Review: Prince Hamlet (Why Not Theatre presented by Canadian Stage)

Why Not Theatre and Canadian Stage presents an ASL integrated Prince Hamlet in Toronto

Why Not Theatre along with Canadian Stage presents a version of Shakespeare’s Prince Hamlet, playing at the Berkeley Street Theatre, unlike any you’ve likely seen before. Directed by Ravi Jain and integrating ASL seamlessly into the performance along with gender bent characters, this version of the Bard’s classic is jagged around the edges and very provocative. It’s simply stunning to watch.

In Prince Hamlet, the cast begins the show by introducing themselves and their characters doing so both spoken and in ASL. Dawn Jani Birley plays Horatio and acts as the visual ASL translator for the show and yet she is not simply off to the side translating when her character is not in scene, her visual translation helps breathe life and nuance into the performance making this whole experience something that can be equally enjoyed by the hearing and the hearing impaired.

Prince Hamlet is a production that is striking to all the senses — the set by Lorenzo Savoini is visually sumptuous but yet simple at the same time. The most prominent aspects of which are the piles of dirt surrounding the stage giving a grungy feel to the atmosphere while also providing an element for the actors to kick around and interact with. The trio of full-length mirrors at the at the back, as well, are a tremendous addition to the set — they extend what is actually a small stage to feel much larger. They offer a chance for the actors to turn their backs to the audience without ever losing visual contact making personal moments feel that much more intimate.

This performance, gender bending aside, is a step away from your standard production of Hamlet and may not be as easily accessible for those unfamiliar with the original play. Nonetheless, out of all the Hamlet productions I’ve seen, this takes the cake as my favorite rendition. What seals it are the superb performances by the cast and the leaps the production takes in direction and staging that give new perspectives to classic scenes.

Christine Horne is phenomenal as Hamlet. She plays the character with such bravado and scorn and delivers a wonderfully demanding presence on stage. As does Birley as Horatio. Though hearing audiences may not be accustomed to seeing a hearing impaired actor on stage communicating in sign, her mannerisms and emotions and the way she sharply punctuates her ASL is truly something to behold. I may not understand the sign language but her character and intentions come across loud and clear.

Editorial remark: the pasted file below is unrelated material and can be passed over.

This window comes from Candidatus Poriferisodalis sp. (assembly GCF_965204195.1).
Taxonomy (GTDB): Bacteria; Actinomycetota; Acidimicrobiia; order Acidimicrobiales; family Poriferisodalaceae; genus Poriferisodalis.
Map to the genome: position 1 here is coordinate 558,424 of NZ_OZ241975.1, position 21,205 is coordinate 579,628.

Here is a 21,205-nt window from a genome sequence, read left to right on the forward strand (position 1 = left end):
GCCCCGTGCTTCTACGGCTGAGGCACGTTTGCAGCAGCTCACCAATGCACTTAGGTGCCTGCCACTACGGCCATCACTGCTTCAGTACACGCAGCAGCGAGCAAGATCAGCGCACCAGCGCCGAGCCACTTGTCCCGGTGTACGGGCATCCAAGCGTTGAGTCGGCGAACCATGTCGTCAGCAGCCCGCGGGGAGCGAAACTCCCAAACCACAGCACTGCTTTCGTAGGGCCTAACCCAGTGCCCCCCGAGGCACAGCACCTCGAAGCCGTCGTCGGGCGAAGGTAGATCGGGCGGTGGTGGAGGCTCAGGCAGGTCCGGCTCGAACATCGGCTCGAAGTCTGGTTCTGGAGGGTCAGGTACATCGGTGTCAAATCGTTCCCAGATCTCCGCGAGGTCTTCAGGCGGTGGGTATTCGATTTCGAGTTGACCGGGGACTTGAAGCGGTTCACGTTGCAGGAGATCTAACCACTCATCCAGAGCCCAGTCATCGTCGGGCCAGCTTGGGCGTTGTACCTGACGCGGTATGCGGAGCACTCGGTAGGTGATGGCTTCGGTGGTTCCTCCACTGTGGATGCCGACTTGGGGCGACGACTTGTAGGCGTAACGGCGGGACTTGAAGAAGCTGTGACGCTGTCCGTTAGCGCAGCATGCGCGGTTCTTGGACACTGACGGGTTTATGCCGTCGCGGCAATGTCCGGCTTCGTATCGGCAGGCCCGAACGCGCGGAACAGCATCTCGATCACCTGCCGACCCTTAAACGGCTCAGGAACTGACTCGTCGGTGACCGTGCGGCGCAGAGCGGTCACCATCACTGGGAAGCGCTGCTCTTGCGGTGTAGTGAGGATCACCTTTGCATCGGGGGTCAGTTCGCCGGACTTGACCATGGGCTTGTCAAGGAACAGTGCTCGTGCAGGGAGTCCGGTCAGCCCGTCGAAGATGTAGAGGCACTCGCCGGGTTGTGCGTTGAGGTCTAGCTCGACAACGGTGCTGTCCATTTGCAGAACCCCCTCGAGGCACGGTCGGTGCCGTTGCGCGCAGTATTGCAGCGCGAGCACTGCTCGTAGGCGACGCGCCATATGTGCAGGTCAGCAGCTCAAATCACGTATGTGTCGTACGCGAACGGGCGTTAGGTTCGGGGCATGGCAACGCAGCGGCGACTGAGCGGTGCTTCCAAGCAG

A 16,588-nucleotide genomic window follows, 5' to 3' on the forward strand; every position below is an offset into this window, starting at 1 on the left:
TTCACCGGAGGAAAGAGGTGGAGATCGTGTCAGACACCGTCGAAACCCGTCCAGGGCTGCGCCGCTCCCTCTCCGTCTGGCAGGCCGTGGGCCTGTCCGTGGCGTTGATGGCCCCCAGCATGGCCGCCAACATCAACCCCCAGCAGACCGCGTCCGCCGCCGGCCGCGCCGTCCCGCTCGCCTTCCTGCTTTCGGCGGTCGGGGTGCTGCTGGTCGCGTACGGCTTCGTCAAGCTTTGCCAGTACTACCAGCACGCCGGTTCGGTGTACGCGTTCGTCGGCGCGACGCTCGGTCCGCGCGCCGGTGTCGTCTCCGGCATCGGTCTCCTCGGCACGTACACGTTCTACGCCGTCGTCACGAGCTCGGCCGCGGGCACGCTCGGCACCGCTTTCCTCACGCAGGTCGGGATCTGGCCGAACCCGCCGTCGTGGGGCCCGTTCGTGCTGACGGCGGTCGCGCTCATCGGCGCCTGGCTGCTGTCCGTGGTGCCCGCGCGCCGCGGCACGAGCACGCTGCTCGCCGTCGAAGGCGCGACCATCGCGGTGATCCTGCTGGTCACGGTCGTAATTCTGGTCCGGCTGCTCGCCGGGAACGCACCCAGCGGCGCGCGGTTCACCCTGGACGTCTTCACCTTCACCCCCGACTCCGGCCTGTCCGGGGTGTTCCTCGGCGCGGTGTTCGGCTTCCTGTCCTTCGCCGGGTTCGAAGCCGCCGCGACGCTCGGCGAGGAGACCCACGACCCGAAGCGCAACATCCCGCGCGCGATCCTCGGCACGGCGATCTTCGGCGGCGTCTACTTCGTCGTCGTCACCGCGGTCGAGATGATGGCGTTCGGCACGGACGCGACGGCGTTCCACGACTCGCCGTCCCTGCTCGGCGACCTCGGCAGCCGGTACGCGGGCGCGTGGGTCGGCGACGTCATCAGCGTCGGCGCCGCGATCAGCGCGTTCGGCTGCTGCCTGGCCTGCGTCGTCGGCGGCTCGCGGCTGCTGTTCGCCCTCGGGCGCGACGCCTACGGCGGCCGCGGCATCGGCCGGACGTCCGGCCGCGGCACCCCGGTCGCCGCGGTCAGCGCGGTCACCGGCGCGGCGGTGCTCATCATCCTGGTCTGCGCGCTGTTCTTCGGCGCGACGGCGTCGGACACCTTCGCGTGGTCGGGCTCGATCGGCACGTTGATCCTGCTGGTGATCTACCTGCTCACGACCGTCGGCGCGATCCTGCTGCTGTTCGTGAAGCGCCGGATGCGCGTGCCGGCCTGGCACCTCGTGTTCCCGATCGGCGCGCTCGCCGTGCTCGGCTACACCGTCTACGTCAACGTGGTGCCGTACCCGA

Rick Roberts as Claudius delivered a beautiful monologue with his back to the audience while looking at himself in the stage mirror. The effect of which was so powerful it was hard not to feel like we were intruding on a significantly private moment. Jeff Ho as Ophelia, during his descent into madness, digs into a pile of dirt and practically buries himself in it.

Another great aspect of this production is how ASL is not just as a way to ensure that the show is accessible, but it also becomes a vital communication tool within the story. Often Hamlet and Horatio can be seen communicating in sign around others so that they can’t be understood. I love the scene with Hannah Miller as Guildenstern trying to command Hamlet’s attention only to be shut down by Horatio proudly mocking her in sign. A satirical version of Not My Hands ensues which had me cracking up. Also as significant is the way the final dual is directed with Birley’s signing as the focus.

Prince Hamlet is a fantastic way to experience one of the Bard’s finest plays that is perfect for the hearing and the hearing impaired. This production manages to hit all the right creative notes across the board and it shouldn’t be missed.

 Details:

  • Prince Hamlet is playing at the Berkeley Street Theatre (26 Berkeley Street) until February 24 2019
  • Performances run Tuesdays to Saturdays at 8:00 pm with Wednesday matinees at 1:00 pm and weekend matinees at 2:00 pm.
  • Tickets range from $49 to $79 with special seating reserved for preferred ASL viewing.
  • Tickets can be purchased online, in person at the box office, or by calling 416 368 3110.
  • Run Time: 2 hours and 45 minutes with a 15-minute intermission.
  • Audience Advisory: This production contains theatrical haze, strobe-lighting effects, loud noises, and sexual content. Viewer discretion is advised.

Photo of Christine Horne and Karen Robinson by Bronwen Sharp

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